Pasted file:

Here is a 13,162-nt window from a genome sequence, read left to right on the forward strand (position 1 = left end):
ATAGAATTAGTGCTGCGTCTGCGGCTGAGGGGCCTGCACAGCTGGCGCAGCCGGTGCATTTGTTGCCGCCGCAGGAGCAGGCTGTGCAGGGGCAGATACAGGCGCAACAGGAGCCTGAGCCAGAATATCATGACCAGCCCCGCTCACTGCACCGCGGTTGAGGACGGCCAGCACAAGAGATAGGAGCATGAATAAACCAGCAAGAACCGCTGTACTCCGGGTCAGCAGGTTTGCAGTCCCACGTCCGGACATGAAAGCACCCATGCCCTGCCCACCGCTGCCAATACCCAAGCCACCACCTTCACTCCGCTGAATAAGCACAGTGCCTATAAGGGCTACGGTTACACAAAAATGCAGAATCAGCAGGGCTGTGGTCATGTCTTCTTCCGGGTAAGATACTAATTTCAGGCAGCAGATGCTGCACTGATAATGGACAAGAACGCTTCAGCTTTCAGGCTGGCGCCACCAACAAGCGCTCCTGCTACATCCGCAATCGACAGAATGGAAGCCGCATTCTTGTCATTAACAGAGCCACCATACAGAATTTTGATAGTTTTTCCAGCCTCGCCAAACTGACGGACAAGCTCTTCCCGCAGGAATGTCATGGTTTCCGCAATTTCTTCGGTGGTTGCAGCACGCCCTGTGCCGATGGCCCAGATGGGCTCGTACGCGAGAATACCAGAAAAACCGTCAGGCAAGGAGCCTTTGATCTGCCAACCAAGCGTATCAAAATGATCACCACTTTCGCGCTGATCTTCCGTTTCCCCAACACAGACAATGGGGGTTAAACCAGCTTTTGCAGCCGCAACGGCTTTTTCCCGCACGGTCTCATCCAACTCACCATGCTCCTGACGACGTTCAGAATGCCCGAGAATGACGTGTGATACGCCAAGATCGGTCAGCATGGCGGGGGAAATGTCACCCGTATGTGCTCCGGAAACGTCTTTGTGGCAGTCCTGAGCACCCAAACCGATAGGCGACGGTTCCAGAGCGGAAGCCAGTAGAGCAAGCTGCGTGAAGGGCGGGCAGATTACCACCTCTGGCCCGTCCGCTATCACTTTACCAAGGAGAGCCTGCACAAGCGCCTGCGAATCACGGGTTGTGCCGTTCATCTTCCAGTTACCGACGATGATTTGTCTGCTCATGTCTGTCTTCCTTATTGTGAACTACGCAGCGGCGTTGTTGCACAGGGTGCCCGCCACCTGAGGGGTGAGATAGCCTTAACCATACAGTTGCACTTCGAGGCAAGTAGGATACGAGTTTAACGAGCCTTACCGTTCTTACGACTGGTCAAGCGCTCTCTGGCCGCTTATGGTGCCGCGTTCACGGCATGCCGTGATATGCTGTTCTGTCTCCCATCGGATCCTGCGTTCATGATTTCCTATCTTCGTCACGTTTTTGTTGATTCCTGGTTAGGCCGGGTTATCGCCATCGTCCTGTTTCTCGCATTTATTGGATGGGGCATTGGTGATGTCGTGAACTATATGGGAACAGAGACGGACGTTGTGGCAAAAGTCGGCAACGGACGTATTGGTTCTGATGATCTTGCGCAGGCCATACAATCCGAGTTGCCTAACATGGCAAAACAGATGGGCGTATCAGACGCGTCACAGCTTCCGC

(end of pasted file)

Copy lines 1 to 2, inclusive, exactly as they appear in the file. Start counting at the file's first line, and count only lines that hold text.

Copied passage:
Here is a 13,162-nt window from a genome sequence, read left to right on the forward strand (position 1 = left end):
ATAGAATTAGTGCTGCGTCTGCGGCTGAGGGGCCTGCACAGCTGGCGCAGCCGGTGCATTTGTTGCCGCCGCAGGAGCAGGCTGTGCAGGGGCAGATACAGGCGCAACAGGAGCCTGAGCCAGAATATCATGACCAGCCCCGCTCACTGCACCGCGGTTGAGGACGGCCAGCACAAGAGATAGGAGCATGAATAAACCAGCAAGAACCGCTGTACTCCGGGTCAGCAGGTTTGCAGTCCCACGTCCGGACATGAAAGCACCCATGCCCTGCCCACCGCTGCCAATACCCAAGCCACCACCTTCACTCCGCTGAATAAGCACAGTGCCTATAAGGGCTACGGTTACACAAAAATGCAGAATCAGCAGGGCTGTGGTCATGTCTTCTTCCGGGTAAGATACTAATTTCAGGCAGCAGATGCTGCACTGATAATGGACAAGAACGCTTCAGCTTTCAGGCTGGCGCCACCAACAAGCGCTCCTGCTACATCCGCAATCGACAGAATGGAAGCCGCATTCTTGTCATTAACAGAGCCACCATACAGAATTTTGATAGTTTTTCCAGCCTCGCCAAACTGACGGACAAGCTCTTCCCGCAGGAATGTCATGGTTTCCGCAATTTCTTCGGTGGTTGCAGCACGCCCTGTGCCGATGGCCCAGATGGGCTCGTACGCGAGAATACCAGAAAAACCGTCAGGCAAGGAGCCTTTGATCTGCCAACCAAGCGTATCAAAATGATCACCACTTTCGCGCTGATCTTCCGTTTCCCCAACACAGACAATGGGGGTTAAACCAGCTTTTGCAGCCGCAACGGCTTTTTCCCGCACGGTCTCATCCAACTCACCATGCTCCTGACGACGTTCAGAATGCCCGAGAATGACGTGTGATACGCCAAGATCGGTCAGCATGGCGGGGGAAATGTCACCCGTATGTGCTCCGGAAACGTCTTTGTGGCAGTCCTGAGCACCCAAACCGATAGGCGACGGTTCCAGAGCGGAAGCCAGTAGAGCAAGCTGCGTGAAGGGCGGGCAGATTACCACCTCTGGCCCGTCCGCTATCACTTTACCAAGGAGAGCCTGCACAAGCGCCTGCGAATCACGGGTTGTGCCGTTCATCTTCCAGTTACCGACGATGATTTGTCTGCTCATGTCTGTCTTCCTTATTGTGAACTACGCAGCGGCGTTGTTGCACAGGGTGCCCGCCACCTGAGGGGTGAGATAGCCTTAACCATACAGTTGCACTTCGAGGCAAGTAGGATACGAGTTTAACGAGCCTTACCGTTCTTACGACTGGTCAAGCGCTCTCTGGCCGCTTATGGTGCCGCGTTCACGGCATGCCGTGATATGCTGTTCTGTCTCCCATCGGATCCTGCGTTCATGATTTCCTATCTTCGTCACGTTTTTGTTGATTCCTGGTTAGGCCGGGTTATCGCCATCGTCCTGTTTCTCGCATTTATTGGATGGGGCATTGGTGATGTCGTGAACTATATGGGAACAGAGACGGACGTTGTGGCAAAAGTCGGCAACGGACGTATTGGTTCTGATGATCTTGCGCAGGCCATACAATCCGAGTTGCCTAACATGGCAAAACAGATGGGCGTATCAGACGCGTCACAGCTTCCGC